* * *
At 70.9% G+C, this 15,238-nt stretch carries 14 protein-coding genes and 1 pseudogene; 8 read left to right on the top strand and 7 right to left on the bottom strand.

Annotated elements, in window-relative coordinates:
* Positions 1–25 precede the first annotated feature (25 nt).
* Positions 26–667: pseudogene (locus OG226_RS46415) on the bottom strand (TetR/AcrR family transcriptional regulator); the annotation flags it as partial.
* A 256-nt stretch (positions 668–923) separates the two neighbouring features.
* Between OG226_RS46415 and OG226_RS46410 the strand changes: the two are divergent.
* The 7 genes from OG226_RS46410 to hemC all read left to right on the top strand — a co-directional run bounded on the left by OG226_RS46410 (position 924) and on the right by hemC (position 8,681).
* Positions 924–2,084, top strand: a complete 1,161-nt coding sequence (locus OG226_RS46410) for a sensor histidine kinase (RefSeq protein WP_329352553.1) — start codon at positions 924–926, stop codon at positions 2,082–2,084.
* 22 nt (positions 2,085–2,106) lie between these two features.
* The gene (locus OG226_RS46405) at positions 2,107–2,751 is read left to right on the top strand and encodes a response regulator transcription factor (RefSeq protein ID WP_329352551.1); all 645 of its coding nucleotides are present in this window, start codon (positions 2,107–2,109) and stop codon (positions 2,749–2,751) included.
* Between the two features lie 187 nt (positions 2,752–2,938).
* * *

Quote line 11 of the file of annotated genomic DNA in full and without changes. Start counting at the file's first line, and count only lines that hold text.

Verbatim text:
* Between the two features lie 187 nt (positions 2,752–2,938).